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Manufacturers in British Columbia must understand these laws

Before starting a manufacturing plant in British Columbia, business owners must familiarize themselves with certain labour laws. In Canada, many matters related to human rights, health, safety and employment fall within the province's jurisdiction.

Here are three important rules to be aware of:

Termination rules

When dismissing employees, employers must either provide a reasonable period of advance notice of termination, or wages in place of notice. This is only supplanted by an enforceable written contract of employment that lawfully limits notice or pay in lieu.

Litigation often ensues regarding the appropriate length of common law reasonable notice periods. Some suggest a basic guideline is between three and five weeks for each completed service year; however, Canadian jurisprudence repeatedly affirms that there is no set formula and each case must be considered on its unique facts. Along with the period of service, additional aspects to consider in determining the termination notice period include the worker's:

  • Age
  • Employment classification / Character of Employment 
  • Other employment availability

Rules for unions

When it comes to unionized companies, a working relationship with a union is not optional. Furthermore, British Columbia has strict laws related to the health and safety of employees. The obligations and rights of employers, employees and supervisors are set out in the statute. Each workplace must have a written policy and guidelines for the employer's commitment to protecting employees from known employment-related hazards.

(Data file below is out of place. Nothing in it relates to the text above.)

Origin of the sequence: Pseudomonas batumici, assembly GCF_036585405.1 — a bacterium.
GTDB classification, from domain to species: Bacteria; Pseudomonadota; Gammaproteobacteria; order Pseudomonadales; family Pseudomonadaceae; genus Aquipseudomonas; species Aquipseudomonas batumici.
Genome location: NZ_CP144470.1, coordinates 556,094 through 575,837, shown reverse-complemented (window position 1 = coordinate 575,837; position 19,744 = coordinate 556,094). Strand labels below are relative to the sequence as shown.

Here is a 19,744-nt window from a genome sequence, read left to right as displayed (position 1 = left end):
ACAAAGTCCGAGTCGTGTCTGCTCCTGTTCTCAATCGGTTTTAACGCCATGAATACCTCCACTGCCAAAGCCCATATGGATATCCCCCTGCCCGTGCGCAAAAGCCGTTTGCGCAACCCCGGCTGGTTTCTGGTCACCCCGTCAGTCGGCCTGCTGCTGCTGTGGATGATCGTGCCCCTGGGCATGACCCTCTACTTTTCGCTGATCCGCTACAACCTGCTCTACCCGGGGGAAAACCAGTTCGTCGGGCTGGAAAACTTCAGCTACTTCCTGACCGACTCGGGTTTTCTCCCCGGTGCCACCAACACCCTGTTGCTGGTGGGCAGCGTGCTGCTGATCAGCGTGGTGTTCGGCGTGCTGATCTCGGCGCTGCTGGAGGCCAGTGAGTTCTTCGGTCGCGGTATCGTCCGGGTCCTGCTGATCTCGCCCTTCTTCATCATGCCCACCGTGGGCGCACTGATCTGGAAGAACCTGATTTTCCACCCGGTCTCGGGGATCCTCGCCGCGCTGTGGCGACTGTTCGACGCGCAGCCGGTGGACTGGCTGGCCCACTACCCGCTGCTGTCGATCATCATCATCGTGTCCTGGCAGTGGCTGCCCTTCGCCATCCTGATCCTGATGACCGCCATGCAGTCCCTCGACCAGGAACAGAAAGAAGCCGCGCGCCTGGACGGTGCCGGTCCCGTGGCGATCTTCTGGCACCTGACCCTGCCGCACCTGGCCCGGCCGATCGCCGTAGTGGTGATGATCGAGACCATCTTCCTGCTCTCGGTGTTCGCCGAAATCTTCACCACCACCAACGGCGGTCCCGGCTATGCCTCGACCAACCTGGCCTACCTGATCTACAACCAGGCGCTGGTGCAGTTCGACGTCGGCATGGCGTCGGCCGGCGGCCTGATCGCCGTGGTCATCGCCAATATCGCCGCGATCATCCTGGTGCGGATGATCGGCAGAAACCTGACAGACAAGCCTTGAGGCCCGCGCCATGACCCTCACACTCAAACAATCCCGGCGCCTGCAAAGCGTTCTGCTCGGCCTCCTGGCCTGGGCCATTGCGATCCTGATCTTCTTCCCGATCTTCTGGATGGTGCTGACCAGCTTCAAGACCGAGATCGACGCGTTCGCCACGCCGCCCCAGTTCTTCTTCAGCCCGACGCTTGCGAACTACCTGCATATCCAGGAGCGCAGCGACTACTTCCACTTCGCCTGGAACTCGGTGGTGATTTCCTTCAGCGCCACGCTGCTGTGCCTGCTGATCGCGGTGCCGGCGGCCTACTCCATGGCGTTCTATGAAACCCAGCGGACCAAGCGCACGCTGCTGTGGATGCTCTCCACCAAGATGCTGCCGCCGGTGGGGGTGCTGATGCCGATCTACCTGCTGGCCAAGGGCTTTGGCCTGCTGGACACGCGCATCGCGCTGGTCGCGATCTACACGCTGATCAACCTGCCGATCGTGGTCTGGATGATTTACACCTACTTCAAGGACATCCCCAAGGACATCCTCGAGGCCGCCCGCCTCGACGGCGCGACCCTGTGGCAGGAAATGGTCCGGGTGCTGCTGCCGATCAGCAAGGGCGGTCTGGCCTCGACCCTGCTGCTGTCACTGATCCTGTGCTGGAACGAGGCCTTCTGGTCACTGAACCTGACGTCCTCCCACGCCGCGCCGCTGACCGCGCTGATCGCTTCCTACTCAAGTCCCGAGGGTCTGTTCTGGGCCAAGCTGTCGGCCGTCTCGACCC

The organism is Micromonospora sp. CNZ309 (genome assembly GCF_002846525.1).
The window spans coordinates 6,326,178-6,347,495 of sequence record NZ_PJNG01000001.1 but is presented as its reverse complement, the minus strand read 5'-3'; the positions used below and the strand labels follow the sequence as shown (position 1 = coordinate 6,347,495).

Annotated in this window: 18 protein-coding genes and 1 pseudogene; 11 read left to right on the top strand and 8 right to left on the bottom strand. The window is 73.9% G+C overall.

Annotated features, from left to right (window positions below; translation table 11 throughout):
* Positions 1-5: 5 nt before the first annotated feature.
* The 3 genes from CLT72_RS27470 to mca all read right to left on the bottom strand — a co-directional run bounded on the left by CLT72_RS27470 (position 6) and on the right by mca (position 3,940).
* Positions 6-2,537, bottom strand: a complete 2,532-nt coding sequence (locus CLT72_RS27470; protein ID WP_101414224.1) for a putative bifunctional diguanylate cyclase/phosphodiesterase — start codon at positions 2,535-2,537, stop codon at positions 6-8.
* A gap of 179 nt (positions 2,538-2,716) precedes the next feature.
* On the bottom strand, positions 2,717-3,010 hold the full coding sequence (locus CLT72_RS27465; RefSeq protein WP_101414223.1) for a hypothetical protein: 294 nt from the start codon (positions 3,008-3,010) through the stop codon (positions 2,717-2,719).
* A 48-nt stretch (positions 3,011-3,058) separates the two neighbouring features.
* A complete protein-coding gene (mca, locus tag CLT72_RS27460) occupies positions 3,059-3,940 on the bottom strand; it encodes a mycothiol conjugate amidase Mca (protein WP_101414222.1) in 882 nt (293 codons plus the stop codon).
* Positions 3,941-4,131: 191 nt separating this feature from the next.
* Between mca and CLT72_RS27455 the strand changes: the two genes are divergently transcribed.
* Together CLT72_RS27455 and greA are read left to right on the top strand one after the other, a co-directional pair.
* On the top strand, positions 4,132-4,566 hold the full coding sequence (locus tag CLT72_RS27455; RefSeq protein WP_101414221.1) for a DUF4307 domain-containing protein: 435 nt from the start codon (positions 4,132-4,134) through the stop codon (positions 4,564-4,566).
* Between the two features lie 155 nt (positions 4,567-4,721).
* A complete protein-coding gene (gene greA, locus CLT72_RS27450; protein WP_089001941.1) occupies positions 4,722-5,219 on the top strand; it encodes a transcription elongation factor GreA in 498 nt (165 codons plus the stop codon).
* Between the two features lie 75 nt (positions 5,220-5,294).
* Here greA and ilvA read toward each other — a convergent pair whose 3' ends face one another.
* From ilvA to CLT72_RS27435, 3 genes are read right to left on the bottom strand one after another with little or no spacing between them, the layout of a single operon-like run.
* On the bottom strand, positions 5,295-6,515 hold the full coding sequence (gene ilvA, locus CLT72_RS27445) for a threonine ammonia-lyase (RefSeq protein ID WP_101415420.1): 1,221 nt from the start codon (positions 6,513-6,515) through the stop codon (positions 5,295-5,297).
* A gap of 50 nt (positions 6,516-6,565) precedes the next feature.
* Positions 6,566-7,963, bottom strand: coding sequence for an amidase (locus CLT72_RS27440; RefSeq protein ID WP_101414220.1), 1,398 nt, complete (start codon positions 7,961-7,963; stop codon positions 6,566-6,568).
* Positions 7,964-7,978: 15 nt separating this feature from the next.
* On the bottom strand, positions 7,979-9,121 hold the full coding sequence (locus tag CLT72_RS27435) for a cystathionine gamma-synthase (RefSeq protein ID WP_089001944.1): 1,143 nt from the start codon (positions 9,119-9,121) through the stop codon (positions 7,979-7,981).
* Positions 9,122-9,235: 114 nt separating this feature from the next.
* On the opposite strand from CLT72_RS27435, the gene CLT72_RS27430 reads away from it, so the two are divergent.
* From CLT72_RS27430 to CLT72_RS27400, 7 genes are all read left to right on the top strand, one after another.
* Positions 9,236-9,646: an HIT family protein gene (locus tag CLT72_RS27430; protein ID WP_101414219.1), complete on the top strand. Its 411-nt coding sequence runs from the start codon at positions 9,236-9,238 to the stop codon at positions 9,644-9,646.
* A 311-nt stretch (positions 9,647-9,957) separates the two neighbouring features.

Drug and alcohol testing

Testing employees for drugs or alcohol is a sensitive area of labour, employment, and privacy law. The circumstances that justify testing are narrow and strictly monitored. While pre-employment testing is impermissible in all but the most exceptional circumstances, testing employees on the job is still not an easy endeavour. Typically it is only allowed if other steps to control alcohol and drug use in the workplace are insufficient.

These are only some of the employment law matters to understand. It is wise for employers to retain legal counsel services to ensure they comply with all aspects of British Columbia employment law.

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